The Pittsburgh Penguins never rate very high on prospect rankings or organizational farm system outlooks.
They have not picked at the top of the draft in nearly two decades, they usually trade away their first-round draft pick (and sometimes their second-round draft pick as well), and when they trade for players it is always them sending a prospect away for an established, proven, NHL veteran that can help them try to win the Stanley Cup right now. Because of that they never seem to bring any young talent into the organization.
It is the right approach for a team that has big money superstars and future Hall of Famers. Most teams never get players like Sidney Crosby, Evgeni Malkin, and Kris Letang, and if you do get all of three of them at the same time in the same age group you owe it to them, yourself, your team, and your fans to go all in on trying to win a Stanley Cup every season.
That approach has always left people worried about what the team might look like when Crosby, Malkin, and Letang eventually retire. My response to that has always been “who really cares, you got nearly two decades of constant Stanley Cup contending hockey, four Stanley Cup Finals, and three Stanley Cups as of now.” But there has been an interesting development over the past season or so.
That development is that the Penguins are, very quietly, a lot more than just their big three superstars.
So far this season the Penguins have yet to have Crosby or Malkin in their lineup.
Jake Guentzel missed a game.
Zach Aston-Reese missed two games.
Bryan Rust is sidelined.
Kris Letang missed a game.
Jeff Carter missed a game.
Despite all of that they are still 3-0-2 and have eight of a possible 10 points in the standings while playing a really tough schedule to open the season. They played Saturday’s game against Toronto without, arguably, their five best players, and won by a 7-1 margin.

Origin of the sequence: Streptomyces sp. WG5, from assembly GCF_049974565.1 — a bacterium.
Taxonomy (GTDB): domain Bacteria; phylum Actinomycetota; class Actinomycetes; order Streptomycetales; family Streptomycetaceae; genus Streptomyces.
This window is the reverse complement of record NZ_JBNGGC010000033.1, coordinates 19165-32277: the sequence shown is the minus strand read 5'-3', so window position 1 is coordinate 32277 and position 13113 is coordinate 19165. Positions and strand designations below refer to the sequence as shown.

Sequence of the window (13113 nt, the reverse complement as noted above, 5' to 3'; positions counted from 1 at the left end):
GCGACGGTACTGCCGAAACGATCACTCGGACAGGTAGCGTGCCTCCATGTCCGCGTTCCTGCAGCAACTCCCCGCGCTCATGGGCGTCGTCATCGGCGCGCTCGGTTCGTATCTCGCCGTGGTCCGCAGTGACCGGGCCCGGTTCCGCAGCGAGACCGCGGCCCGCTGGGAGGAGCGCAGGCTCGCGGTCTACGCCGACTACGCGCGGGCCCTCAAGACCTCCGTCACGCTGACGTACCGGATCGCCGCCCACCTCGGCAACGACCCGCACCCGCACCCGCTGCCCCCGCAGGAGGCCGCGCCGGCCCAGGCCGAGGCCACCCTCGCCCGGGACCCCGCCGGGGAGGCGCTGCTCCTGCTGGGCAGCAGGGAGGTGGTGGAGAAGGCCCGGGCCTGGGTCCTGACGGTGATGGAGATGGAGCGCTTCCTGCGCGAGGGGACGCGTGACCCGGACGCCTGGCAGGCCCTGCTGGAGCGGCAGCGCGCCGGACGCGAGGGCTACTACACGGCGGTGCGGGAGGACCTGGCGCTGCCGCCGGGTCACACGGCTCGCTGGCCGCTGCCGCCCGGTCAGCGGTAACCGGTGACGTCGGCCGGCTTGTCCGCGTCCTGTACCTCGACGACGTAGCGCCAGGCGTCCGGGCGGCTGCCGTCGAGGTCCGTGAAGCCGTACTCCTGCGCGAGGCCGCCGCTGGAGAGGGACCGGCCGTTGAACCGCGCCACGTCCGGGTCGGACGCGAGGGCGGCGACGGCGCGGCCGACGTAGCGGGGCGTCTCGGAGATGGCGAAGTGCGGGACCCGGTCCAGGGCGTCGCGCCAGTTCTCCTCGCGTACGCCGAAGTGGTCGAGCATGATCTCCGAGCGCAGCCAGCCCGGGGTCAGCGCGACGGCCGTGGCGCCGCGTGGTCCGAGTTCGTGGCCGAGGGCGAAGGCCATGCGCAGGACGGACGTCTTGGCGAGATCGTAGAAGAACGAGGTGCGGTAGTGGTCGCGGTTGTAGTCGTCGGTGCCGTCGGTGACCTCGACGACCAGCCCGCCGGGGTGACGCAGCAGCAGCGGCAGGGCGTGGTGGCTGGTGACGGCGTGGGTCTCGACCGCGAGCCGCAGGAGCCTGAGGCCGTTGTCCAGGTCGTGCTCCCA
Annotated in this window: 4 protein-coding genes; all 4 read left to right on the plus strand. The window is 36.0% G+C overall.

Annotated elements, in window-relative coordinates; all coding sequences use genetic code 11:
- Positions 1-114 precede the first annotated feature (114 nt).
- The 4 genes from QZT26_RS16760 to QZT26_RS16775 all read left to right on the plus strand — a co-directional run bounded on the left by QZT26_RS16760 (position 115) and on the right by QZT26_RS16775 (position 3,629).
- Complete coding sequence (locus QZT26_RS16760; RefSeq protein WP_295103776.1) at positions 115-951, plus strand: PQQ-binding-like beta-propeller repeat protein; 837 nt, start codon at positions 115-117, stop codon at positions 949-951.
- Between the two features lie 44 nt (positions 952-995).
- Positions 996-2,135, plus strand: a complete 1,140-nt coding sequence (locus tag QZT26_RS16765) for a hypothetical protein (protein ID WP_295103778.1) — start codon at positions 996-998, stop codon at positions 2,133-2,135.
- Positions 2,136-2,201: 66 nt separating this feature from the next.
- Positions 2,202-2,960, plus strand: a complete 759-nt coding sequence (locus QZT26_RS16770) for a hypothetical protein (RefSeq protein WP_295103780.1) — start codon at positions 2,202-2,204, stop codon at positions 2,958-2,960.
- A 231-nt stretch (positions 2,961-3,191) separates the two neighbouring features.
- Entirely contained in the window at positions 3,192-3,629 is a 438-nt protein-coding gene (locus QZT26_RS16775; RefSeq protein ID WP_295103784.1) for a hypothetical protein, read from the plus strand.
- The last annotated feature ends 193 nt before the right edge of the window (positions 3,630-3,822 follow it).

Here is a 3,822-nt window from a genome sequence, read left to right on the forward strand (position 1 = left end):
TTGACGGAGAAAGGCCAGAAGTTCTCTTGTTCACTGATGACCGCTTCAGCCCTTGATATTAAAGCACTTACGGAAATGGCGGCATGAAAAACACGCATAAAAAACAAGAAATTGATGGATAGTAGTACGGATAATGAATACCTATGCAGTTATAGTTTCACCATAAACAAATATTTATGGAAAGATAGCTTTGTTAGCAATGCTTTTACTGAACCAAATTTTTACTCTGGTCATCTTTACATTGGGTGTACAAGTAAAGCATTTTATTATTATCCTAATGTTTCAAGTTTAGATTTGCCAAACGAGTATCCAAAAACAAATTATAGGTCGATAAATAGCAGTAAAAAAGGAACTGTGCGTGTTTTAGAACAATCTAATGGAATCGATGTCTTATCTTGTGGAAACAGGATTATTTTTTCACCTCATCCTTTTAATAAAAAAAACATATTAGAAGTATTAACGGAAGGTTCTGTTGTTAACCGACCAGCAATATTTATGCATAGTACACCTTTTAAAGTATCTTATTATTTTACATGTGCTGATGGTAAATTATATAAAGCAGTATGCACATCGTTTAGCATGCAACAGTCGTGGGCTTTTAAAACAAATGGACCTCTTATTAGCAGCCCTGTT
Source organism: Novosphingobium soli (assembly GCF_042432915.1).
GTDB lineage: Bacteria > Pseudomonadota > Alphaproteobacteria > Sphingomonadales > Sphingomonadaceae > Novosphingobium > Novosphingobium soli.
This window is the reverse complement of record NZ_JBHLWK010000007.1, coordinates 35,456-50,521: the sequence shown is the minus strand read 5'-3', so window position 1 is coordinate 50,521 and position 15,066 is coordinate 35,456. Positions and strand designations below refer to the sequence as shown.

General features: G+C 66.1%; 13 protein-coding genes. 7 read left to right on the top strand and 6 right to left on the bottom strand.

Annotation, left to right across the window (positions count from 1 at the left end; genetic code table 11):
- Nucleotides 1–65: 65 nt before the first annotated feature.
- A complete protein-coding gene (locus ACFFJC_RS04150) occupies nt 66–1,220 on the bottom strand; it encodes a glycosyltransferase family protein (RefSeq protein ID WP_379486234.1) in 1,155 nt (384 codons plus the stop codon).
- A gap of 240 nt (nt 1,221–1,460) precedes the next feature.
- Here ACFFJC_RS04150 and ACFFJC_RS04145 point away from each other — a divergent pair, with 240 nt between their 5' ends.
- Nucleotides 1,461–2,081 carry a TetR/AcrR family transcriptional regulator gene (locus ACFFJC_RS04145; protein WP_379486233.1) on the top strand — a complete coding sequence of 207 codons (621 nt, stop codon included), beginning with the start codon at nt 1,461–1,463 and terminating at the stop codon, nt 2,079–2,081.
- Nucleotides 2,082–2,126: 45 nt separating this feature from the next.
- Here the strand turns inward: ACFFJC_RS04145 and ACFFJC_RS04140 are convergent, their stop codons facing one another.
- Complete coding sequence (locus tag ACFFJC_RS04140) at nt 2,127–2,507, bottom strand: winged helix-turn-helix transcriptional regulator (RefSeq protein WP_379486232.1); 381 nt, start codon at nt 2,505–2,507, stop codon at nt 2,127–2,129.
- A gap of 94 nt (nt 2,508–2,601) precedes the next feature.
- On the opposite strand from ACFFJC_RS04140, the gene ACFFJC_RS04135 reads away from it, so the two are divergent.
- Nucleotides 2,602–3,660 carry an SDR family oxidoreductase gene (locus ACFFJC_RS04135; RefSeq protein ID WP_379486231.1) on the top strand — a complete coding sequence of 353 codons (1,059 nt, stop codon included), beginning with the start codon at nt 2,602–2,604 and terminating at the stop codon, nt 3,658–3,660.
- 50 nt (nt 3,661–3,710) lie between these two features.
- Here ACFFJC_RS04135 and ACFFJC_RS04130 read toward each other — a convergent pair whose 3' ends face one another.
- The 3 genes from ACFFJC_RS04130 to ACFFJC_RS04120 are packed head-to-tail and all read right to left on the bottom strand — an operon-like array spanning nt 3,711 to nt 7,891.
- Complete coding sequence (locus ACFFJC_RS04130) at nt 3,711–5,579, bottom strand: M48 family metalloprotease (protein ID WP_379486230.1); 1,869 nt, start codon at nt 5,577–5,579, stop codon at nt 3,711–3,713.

It is also not really a fluky result so far. They may have had a couple of lucky bounces against Toronto on some goals, but they have mostly carried the play this season. If you go back to the start of the 2020-21 season, the Penguins have outscored teams by an 82-55 margin when in more than 1,700 minutes of 5-on-5 hockey when neither Crosby or Malkin is on the ice.
In all even-strength situations that goal differential improves to 100-65 during that stretch.
That is extremely impressive.
While there is an element of a percentage wave to that goal differential, it is not like the Penguins have received consistently stellar goaltending during that stretch. Their possession and underlying numbers are also not bad. They are mostly 50-50 splits, which is still pretty good considering that is happening with two Hall of Famers sitting on the bench or in the press box.
Even though they have lacked draft picks over the years the Penguins have still done a solid job developing talent with what they have had to work with. They have found some gems in the draft, from role players like Teddy Blueger to impact players like Guentzel and Rust. They have found undrafted free agents like Aston-Reese and more recently Drew O’Connor. They have made the occasional strong trade to bring in a young player like John Marino or Marcus Pettersson. They have found productive veterans like Kasperi Kapanen and Jeff Carter.
Now, there have been an awful lot of misses in there on some of these moves as well, especially toward the end of the Jim Rutherford years. But the organizational depth is a lot better than it sometimes gets credit for being. This is not to say the Penguins no longer need Crosby, Malkin, and Letang. In the short-term, they absolutely still do. They do not want to play this entire season, or even extended period of time, without them. But in the short-term they have enough depth to get by and still win games rather convincingly, and should have the type of supporting cast that could still make them a Stanley Cup contender when those three players are able to get back in the lineup.